The stock market value of electric car maker Tesla has hit $100bn for the first time, capping a dramatic rally that has seen its share price rise 125 per cent in the last three months.
The moment came on Wednesday as Tesla opened more than 4 per cent up from the day before at $571, valuing it at $103bn.
The stock market milestone marks a moment of vindication for Elon Musk after a controversial period in which he appeared almost at war with Wall Street.
In 2018, after battles with short sellers, the Tesla chief falsely claimed that he was close to a buyout at $420, with “funding secured”. He later gave up the chairmanship as part of a settlement with regulators.
If Tesla’s market cap averages $100bn or more for six months, Mr Musk will be able to cash in on the first $346m instalment of a ten-year share bonus plan. The value of his stake in the company has gained nearly $15bn since a low point last June, valuing it at $21.7bn.
Mr Musk’s stock market milestone comes days after his rocket company, SpaceX, completed a test that puts it on track to become the first private company to take astronauts into orbit. President Trump compared him to serial inventor Thomas Edison on Wednesday, telling CNBC he was one of the world’s “great geniuses”.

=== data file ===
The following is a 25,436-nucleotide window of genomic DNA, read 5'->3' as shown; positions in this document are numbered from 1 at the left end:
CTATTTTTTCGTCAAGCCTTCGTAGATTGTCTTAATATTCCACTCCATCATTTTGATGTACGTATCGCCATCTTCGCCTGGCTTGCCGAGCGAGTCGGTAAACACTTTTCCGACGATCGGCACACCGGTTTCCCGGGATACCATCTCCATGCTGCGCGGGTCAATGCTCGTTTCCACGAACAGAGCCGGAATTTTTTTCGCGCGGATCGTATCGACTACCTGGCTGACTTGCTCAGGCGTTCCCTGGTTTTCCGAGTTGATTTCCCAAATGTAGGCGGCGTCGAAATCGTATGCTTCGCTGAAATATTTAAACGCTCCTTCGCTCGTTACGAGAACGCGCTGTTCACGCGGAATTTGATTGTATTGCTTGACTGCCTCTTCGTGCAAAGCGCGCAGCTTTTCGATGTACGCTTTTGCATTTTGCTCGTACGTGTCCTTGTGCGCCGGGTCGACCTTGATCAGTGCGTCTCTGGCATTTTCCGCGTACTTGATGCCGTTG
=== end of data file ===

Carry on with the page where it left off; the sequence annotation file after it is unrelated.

Tesla’s $103bn market capitalisation — the most widely followed measure of a company’s value, based on the total value of its outstanding shares — is about twice that of General Motors, the second-most valuable US carmaker.
However, GM is still ahead in terms of enterprise value, which takes into account a company’s net cash or debt position and provides a more accurate measure of the value of its underlying business. Based on that measure, General Motors’ $130bn compares to Tesla’s $110bn.
On average, only three large companies a year see their shares double or more in the space of six months, as Tesla’s have now done, according to Toni Sacconaghi, an analyst at Bernstein. Those periods of outperformance are normally followed by a less profitable period, with shares rising 2.6 per cent over the following six months.
Tesla went public at $17 a share in July 2010. Anyone holding shares since then has seen a 33-fold increase in their investment, compared to a three-fold increase in the broader US stock market.